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PAGE 2

Vaughan’s Poems
by [?]

Footnote:

[1] We are given to understand that peach-fed pork is a poor pork after all, and goes soon into decomposition. We are not sorry to know this.

Poetry is the expression of the beautiful–by words–the beautiful of the outer and of the inner world; whatever is delectable to the eye or the ear, the every sense of the body and of the soul–it presides over veras dulcedines rerum. It implies at once a vision and a faculty, a gift and an art. There must be the vivid conception of the beautiful, and its fit manifestation in numerous language. A thought may be poetical, and yet not poetry; it may be a sort of mother liquor, holding in solution the poetical element, but waiting and wanting its precipitation,–its concentration into the bright and compacted crystal. It is the very blossom and fragrancy and bloom of all human thoughts, passions, emotions, language; having for its immediate object–its very essence–pleasure and delectation rather than truth; but springing from truth, as the flower from its fixed and unseen root. To use the words of Puttenham in reference to Sir Walter Raleigh, poetry is a lofty, insolent (unusual) and passionate thing.

It is not philosophy, it is not science, it is not morality, it is not religion, any more than red is or ever can be blue or yellow, or than one thing can ever be another; but it feeds on, it glorifies and exalts, it impassionates them all. A poet will be the better of all the wisdom, and all the goodness, and all the science, and all the talent he can gather into himself, but qua poet he is a minister and an interpreter of {to kalon}, and of nothing else. Philosophy and poetry are not opposites, but neither are they convertibles. They are twin sisters;–in the words of Augustine:–“PHILOCALIA et PHILOSOPHIA prope similiter cognominatae sunt, et quasi gentiles inter se videri volunt et sunt. Quid est enim Philosophia? amor sapientiae. Quid Philocalia? amor pulchritudinis. Germanae igitur istae sunt prorsus, et eodem parente procreatae.” Fracastorius beautifully illustrates this in his “Naugerius, sive De Poetica Dialogus.” He has been dividing writers, or composers as he calls them, into historians, or those who record appearances; philosophers, who seek out causes; and poets, who perceive and express veras pulchritudines rerum, quicquid maximum et magnificum, quicquid pulcherrimum, quicquid dulcissimum; and as an example, he says, if the historian describe the ongoings of this visible universe, I am taught; if the philosopher announce the doctrine of a spiritual essence pervading and regulating all things, I admire; but if the poet take up the same theme, and sing–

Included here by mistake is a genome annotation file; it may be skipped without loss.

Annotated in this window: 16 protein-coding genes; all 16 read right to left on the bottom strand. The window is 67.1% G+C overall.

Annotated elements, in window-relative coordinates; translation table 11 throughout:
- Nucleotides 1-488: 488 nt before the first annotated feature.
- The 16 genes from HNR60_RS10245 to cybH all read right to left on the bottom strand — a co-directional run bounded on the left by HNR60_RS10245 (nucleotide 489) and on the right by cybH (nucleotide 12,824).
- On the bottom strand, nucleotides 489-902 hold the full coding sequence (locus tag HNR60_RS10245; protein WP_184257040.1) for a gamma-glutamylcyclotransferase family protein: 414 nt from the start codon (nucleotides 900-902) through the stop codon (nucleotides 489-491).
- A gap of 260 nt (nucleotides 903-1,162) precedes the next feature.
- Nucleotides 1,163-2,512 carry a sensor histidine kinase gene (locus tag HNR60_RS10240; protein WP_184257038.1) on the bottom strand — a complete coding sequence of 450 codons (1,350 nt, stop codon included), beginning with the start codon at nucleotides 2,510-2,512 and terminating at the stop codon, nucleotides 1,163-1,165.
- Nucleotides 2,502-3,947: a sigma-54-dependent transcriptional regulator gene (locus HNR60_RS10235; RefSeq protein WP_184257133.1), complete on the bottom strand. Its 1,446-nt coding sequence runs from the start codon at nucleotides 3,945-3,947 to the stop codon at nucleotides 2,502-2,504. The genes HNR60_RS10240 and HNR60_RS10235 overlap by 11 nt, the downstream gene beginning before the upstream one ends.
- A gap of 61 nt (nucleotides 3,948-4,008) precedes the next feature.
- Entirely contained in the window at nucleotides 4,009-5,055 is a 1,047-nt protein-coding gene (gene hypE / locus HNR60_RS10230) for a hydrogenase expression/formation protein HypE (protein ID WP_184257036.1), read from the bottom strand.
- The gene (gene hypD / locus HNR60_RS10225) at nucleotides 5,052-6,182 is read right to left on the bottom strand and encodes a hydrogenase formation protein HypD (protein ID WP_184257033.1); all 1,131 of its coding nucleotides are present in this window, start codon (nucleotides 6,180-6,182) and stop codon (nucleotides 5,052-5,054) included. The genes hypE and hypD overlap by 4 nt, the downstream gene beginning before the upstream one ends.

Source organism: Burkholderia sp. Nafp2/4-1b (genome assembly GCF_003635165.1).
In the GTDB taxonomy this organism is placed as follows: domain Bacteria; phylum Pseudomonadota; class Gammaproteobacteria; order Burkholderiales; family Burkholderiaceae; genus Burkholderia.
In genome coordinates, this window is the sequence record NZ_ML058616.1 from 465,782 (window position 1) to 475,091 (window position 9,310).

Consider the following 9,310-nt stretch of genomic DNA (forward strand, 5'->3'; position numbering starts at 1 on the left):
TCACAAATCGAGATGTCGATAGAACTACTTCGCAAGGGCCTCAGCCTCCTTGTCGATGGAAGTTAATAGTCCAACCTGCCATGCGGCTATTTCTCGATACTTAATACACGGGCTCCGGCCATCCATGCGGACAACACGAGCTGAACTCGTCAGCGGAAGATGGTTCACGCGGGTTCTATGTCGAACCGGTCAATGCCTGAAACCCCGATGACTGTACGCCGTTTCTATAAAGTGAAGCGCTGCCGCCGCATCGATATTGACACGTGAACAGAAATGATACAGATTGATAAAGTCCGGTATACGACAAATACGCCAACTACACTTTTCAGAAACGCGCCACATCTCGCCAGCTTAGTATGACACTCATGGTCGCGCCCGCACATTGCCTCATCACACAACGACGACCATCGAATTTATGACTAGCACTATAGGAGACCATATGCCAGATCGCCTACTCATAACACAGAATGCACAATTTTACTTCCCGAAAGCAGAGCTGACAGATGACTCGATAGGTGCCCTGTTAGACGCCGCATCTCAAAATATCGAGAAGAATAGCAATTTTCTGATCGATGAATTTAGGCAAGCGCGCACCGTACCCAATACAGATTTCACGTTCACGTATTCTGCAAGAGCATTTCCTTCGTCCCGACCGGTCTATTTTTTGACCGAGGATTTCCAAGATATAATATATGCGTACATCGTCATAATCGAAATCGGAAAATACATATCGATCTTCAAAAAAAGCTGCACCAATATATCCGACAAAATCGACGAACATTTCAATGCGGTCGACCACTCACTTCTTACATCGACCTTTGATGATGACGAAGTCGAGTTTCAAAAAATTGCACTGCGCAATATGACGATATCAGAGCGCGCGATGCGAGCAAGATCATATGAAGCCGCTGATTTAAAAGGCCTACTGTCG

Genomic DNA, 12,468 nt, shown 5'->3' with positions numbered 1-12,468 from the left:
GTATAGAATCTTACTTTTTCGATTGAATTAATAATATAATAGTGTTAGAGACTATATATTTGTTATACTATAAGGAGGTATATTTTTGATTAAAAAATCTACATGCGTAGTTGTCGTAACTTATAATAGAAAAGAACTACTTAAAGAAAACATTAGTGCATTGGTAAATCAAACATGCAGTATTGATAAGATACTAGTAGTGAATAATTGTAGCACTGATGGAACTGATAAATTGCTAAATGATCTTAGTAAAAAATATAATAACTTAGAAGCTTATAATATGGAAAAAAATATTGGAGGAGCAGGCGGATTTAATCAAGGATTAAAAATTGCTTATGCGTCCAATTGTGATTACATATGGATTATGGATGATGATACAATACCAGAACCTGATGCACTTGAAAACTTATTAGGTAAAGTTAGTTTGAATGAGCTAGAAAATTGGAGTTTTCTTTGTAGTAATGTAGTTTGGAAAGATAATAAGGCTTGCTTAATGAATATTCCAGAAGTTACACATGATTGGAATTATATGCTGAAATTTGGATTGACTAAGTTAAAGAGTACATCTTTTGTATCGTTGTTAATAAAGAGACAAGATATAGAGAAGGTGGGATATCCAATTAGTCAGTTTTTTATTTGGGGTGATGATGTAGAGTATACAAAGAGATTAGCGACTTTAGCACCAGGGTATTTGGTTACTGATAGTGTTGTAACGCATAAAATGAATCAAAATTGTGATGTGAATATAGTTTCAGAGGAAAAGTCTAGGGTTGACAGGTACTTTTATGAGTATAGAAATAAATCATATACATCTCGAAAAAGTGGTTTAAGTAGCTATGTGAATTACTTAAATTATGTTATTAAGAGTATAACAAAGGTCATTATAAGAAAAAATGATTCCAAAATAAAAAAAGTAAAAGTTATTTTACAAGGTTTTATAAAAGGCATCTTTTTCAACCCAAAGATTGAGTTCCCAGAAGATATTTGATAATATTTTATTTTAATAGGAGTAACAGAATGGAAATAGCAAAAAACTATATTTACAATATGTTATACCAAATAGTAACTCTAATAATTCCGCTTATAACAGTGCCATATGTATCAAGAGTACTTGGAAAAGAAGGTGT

“Principio caelum ac terras camposque liquentes
Lucentemque globum lunae, titaniaque astra,
Spiritus intus alit; totamque infusa per artus
Mens agitat molem et magno se corpore miscet.”

“Si inquam, eandem rem, hoc pacto referat mihi, non admirabor solum, sed adamabo: et divinum nescio quid, in animum mihi immissum existimabo.”

In the quotation which he gives, we at once detect the proper tools and cunning of the poet: fancy gives us liquentes campos, titania astra, lucentem globum lunae, and fantasy or imagination, in virtue of its royal and transmuting power, gives us intus alitinfusa per artus–and that magnificent idea, magno se corpore miscet–this is the divinum nescio quid–the proper work of the imagination–the master and specific faculty of the poet–that which makes him what he is, as the wings make a bird, and which, to borrow the noble words of the Book of Wisdom, “is more moving than motion,–is one only, and yet manifold, subtle, lively, clear, plain, quick, which cannot be letted, passing and going through all things by reason of her pureness; being one, she can do all things; and remaining in herself, she maketh all things new.”

The following is Fracastorius’ definition of a man who not only writes verses, but is by nature a poet: “Est autem ille natura poeta, qui aptus est veris rerum pulchritudinibus capi monerique; et qui per illas loqui et scribere potest;” and he gives the lines of Virgil,–